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I have a linux running on VMWare, and I use gdb in the host machine to attach to it when debugging. While running, my kernel will cause some of the processes hang, and I would like to investigate more.

What kernel gives me is the process id of the hung process along with a stack trace. However, without the arguments being passed, stack trace is not very useful. So I want to gather more information. So I have two questions:

  1. Given the pid, how can I get the task_struct corresponds to the process? I tried to do " p find_task_by_pid_ns(2533, &init_pid_ns) " under gdb, however it hangs.

  2. Once I got the task_struct and the stack pointer. My ultimate goal would be to reproduce the stack trace (with argument of each functioned called). Is there a tool to do that? Does gdb take a stack pointer and print the stack trace for me?


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But you just need your process (user-space) stack. Or are you debugging a kernel module, or just your application??? –  Basile Starynkevitch Mar 2 '12 at 6:11
I need the kernel stack, as I am debugging the kernel –  yangsuli Mar 2 '12 at 6:13

1 Answer 1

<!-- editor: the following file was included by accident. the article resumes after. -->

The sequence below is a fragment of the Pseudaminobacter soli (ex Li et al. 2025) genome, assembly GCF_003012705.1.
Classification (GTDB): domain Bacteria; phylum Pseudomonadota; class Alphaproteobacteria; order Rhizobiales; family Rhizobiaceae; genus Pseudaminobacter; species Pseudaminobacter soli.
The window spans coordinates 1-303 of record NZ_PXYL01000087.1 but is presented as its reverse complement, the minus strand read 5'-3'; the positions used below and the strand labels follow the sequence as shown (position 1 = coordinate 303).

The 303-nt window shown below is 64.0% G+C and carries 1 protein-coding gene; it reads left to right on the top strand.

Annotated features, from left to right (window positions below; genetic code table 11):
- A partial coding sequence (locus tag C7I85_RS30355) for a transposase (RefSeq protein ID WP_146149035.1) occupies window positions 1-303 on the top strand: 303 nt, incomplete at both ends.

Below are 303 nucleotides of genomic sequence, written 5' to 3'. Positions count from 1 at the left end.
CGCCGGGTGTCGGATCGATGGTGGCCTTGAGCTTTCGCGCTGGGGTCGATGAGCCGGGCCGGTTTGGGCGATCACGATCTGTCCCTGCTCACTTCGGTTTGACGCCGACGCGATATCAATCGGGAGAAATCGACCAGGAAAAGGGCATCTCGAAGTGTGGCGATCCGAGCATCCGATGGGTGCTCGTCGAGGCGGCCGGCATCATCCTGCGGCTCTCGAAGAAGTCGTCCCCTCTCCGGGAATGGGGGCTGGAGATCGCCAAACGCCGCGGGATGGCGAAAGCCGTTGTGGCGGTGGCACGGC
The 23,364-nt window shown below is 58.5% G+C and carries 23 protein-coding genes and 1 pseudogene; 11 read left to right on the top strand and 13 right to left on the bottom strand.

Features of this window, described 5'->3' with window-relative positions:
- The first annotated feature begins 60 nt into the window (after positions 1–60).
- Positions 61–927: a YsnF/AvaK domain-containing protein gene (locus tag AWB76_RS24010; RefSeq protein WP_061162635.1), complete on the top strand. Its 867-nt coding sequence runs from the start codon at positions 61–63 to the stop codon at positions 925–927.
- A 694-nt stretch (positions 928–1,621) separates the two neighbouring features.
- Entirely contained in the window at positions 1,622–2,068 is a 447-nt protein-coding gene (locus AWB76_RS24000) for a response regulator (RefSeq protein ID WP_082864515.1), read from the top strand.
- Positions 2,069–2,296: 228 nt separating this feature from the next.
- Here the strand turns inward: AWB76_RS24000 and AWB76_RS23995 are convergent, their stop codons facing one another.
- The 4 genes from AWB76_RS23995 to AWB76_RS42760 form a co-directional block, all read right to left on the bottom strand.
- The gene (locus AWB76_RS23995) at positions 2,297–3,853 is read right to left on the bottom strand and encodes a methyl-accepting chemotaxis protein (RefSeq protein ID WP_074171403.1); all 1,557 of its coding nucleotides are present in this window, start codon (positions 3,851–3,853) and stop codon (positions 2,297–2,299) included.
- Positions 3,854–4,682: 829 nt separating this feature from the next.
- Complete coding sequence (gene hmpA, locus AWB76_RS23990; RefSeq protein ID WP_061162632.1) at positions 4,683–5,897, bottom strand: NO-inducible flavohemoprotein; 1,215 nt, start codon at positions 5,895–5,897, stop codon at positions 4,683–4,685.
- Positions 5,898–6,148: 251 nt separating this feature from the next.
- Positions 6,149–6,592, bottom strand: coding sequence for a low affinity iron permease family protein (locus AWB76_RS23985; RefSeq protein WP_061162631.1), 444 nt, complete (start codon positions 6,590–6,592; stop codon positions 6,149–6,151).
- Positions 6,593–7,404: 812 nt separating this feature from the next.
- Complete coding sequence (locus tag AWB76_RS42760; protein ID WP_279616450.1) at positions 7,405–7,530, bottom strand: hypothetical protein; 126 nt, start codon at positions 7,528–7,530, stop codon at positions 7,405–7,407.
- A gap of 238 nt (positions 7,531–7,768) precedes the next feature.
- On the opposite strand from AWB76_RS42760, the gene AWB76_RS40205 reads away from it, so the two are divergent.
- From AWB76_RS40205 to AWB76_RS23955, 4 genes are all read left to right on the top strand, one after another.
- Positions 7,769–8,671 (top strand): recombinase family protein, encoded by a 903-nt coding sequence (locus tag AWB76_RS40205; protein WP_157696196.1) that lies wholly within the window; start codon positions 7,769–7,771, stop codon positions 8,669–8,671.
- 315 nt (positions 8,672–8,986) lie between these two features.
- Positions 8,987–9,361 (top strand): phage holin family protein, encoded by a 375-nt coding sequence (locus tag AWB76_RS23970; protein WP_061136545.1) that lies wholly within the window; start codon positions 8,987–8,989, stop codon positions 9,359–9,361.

up vote 1 down vote accepted

KDB will be helpful in this case. I don't know which kernel version you are using, but if you are using kernel on or after linux-2.6.35, you can switch to the kdb from gdb using the following command:

        maintenance packet 3

Once you are in the kdb you can use ps command to get to know process descriptor address and can use bt command to trace a stack. Alternatively, you can run the kdb commands from the gdb using gdb 'monitor' command. For example, to use the 'ps' command of kdb, you can type the following command in your gdb.

       (gdb) monitor ps

You can get the list of kdb command using the following command.

       (gdb) monitor help

Once you know the process descriptor, you can use the following documentation to trace any process's stack.

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